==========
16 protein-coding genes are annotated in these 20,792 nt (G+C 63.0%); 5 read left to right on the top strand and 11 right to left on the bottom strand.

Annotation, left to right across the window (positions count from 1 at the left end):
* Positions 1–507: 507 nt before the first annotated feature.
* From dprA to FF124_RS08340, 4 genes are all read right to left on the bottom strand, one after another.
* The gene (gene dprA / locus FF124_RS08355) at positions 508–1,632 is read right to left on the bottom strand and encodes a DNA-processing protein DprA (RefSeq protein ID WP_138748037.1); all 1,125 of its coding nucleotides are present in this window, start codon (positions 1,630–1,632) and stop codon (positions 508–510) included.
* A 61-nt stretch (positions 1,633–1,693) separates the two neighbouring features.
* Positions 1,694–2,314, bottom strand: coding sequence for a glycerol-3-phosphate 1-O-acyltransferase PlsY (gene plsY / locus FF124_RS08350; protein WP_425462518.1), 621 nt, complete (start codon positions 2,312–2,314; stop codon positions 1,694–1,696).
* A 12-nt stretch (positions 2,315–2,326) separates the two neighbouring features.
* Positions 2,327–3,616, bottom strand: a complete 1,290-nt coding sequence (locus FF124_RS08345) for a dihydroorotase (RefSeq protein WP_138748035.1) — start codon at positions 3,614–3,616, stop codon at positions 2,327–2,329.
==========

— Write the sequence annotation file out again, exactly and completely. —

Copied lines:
16 protein-coding genes are annotated in these 20,792 nt (G+C 63.0%); 5 read left to right on the top strand and 11 right to left on the bottom strand.

Annotation, left to right across the window (positions count from 1 at the left end):
* Positions 1–507: 507 nt before the first annotated feature.
* From dprA to FF124_RS08340, 4 genes are all read right to left on the bottom strand, one after another.
* The gene (gene dprA / locus FF124_RS08355) at positions 508–1,632 is read right to left on the bottom strand and encodes a DNA-processing protein DprA (RefSeq protein ID WP_138748037.1); all 1,125 of its coding nucleotides are present in this window, start codon (positions 1,630–1,632) and stop codon (positions 508–510) included.
* A 61-nt stretch (positions 1,633–1,693) separates the two neighbouring features.
* Positions 1,694–2,314, bottom strand: coding sequence for a glycerol-3-phosphate 1-O-acyltransferase PlsY (gene plsY / locus FF124_RS08350; protein WP_425462518.1), 621 nt, complete (start codon positions 2,312–2,314; stop codon positions 1,694–1,696).
* A 12-nt stretch (positions 2,315–2,326) separates the two neighbouring features.
* Positions 2,327–3,616, bottom strand: a complete 1,290-nt coding sequence (locus FF124_RS08345) for a dihydroorotase (RefSeq protein WP_138748035.1) — start codon at positions 3,614–3,616, stop codon at positions 2,327–2,329.